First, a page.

Go ahead, you can ask me about it. It’s alright.
A lot of times when athletes get hurt in a gruesome way, they don’t really talk about it. For me? My worst injury was the biggest moment in my career — one of the biggest in my life.
It happened against the Sugar Land Skeeters. It was 2014, in the Independent baseball league playoffs (minor league baseball). My team, the York Revolution, was locked in a tight game against the Skeeters in the Atlantic League playoffs. The series was tied one apiece. It was the bottom of the eighth inning, and we were down 2-1. I came up to the plate, got a pretty good pitch and put a good swing on it. I watched the arc of the ball until I knew it was going to carry far enough.
Boom. Yard. I had just tied up the game.
As the crowd cheered, I did something I’ve done thousands of times — from Little League as a kid to minor league ball — I trotted around first base, basking in the surge of energy you get when you’ve just hit a home run. But this home run trot was different. As I rounded first base, I slipped and fell. Usually when you’re falling, you can brace yourself. But it all happened too fast this time. As I tried to stand up, my right leg just stayed still, stuck in the dirt. I knew right away that my knee was done.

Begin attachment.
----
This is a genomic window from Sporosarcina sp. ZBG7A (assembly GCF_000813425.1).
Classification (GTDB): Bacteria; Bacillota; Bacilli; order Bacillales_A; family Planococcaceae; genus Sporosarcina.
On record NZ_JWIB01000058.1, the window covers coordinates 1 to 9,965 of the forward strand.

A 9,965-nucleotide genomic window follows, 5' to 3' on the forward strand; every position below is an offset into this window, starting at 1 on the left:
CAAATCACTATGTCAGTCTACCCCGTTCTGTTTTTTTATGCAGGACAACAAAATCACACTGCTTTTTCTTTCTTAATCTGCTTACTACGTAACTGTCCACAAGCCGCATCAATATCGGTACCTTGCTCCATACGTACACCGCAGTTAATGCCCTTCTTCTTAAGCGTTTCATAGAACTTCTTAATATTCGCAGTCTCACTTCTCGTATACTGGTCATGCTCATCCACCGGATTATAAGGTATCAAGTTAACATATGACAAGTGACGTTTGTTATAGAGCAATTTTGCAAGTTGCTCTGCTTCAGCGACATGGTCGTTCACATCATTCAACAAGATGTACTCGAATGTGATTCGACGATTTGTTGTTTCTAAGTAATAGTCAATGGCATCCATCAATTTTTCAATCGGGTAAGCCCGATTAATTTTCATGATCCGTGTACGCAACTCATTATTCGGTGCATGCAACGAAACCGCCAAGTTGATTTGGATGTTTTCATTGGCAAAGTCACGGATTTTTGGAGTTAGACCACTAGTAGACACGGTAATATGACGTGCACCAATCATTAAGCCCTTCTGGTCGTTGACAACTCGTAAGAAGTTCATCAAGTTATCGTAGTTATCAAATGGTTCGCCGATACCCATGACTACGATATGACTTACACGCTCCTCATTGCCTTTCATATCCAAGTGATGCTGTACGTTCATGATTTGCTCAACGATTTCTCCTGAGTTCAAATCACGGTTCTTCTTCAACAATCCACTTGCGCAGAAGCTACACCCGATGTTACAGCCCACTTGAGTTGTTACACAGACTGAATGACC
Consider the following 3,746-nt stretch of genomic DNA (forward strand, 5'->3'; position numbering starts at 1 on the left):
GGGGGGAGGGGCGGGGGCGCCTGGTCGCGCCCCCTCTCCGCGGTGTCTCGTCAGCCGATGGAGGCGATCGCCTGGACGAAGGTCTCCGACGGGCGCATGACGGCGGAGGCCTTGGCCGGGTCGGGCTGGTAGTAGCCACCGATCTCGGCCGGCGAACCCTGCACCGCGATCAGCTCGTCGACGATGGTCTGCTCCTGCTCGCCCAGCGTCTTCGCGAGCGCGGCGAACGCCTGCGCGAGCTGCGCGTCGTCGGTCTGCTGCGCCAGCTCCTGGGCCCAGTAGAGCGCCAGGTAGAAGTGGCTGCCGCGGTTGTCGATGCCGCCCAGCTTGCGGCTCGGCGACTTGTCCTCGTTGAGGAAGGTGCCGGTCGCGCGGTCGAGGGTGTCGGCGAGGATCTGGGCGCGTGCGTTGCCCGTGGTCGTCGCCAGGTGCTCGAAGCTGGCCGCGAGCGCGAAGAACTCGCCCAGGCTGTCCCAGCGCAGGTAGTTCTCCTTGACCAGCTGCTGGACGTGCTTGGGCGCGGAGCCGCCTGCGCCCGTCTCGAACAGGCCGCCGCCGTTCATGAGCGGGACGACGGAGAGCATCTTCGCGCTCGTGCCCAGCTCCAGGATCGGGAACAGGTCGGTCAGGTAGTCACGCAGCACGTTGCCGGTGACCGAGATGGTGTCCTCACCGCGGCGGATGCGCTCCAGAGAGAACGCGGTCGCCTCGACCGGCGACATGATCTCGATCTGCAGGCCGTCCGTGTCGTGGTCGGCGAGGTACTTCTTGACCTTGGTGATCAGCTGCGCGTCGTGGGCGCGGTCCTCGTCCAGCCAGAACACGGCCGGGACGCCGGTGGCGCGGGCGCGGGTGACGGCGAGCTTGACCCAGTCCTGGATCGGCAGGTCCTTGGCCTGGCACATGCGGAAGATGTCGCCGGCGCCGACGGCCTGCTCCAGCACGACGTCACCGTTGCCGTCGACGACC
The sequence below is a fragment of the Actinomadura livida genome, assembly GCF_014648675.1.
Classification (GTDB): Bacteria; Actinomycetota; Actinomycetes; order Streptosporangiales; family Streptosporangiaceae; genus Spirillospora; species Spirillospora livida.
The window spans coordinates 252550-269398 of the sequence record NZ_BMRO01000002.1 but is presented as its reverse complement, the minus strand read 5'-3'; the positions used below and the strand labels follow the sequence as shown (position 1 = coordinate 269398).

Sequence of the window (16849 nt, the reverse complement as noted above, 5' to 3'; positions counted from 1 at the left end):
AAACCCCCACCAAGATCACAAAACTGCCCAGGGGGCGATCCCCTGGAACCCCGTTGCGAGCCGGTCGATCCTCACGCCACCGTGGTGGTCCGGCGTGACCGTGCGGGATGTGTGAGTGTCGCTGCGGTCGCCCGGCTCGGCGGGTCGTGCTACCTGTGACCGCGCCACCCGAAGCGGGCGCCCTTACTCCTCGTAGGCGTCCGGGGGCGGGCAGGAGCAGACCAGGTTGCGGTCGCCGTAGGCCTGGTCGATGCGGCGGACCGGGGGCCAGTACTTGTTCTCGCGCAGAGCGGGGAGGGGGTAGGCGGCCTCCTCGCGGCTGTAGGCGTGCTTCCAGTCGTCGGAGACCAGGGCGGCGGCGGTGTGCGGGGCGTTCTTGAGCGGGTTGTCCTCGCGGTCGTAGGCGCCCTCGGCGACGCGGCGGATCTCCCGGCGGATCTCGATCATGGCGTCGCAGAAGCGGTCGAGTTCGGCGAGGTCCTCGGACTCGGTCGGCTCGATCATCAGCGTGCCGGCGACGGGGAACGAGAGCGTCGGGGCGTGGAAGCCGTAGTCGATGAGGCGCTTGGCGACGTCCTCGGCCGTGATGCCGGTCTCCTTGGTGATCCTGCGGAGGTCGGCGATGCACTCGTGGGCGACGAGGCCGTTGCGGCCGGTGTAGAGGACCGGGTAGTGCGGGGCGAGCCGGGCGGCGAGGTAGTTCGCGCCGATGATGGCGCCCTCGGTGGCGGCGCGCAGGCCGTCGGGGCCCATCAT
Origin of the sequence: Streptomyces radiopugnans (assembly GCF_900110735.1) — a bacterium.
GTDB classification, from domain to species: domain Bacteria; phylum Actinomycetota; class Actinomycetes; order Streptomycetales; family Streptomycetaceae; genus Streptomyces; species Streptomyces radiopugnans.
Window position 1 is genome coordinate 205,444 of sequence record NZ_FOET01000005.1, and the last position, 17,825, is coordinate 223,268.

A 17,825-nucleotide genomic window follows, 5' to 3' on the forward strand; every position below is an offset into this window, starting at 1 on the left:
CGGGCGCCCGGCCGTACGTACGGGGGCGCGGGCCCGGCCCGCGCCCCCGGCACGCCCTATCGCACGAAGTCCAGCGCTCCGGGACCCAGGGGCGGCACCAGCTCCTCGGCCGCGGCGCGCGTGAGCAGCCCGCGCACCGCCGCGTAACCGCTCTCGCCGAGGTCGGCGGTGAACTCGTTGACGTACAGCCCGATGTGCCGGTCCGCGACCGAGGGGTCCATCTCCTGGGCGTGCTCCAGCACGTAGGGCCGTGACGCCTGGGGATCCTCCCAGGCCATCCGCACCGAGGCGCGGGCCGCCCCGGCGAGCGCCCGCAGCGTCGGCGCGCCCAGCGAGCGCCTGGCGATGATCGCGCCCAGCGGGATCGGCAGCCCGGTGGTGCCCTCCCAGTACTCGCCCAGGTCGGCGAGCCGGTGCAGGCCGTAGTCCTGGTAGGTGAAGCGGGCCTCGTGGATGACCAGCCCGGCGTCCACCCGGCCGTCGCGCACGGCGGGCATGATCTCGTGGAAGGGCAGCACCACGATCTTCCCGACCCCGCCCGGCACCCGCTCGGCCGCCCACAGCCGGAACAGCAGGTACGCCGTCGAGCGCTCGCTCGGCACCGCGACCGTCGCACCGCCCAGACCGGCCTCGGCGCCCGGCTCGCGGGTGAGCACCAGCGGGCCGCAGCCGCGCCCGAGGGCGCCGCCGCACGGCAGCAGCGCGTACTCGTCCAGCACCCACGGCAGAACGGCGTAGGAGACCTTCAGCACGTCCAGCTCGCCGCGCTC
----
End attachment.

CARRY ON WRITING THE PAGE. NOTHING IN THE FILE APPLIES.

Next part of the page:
Two weeks prior, just before my son’s first birthday, I had decided to retire. I was still young enough to play at a high level, so it was a real gut-check decision. Could I really be done with baseball after 15 years? My son was a factor in the decision. My son is Robinson Alexander Smith, named after the great Jackie Robinson, and ultimately he’s more important than anything else. I thought it was time to move on from baseball to enter the next phase of my life, whatever that may be, so I could spend more time with my boy. In Independent baseball, you don’t make the big bucks and you travel almost all year round.
For baseball, I’ve missed weddings. For baseball, I’ve missed funerals. I’ve missed parties and vacations — you name it. I wasn’t going to miss my son’s first birthday. So instead of flying home to Chicago, I convinced my wife and son come out to meet me in Texas to watch a game. It was a beautiful moment — the opposing team even put “Happy First Birthday, Robinson” on the big screen.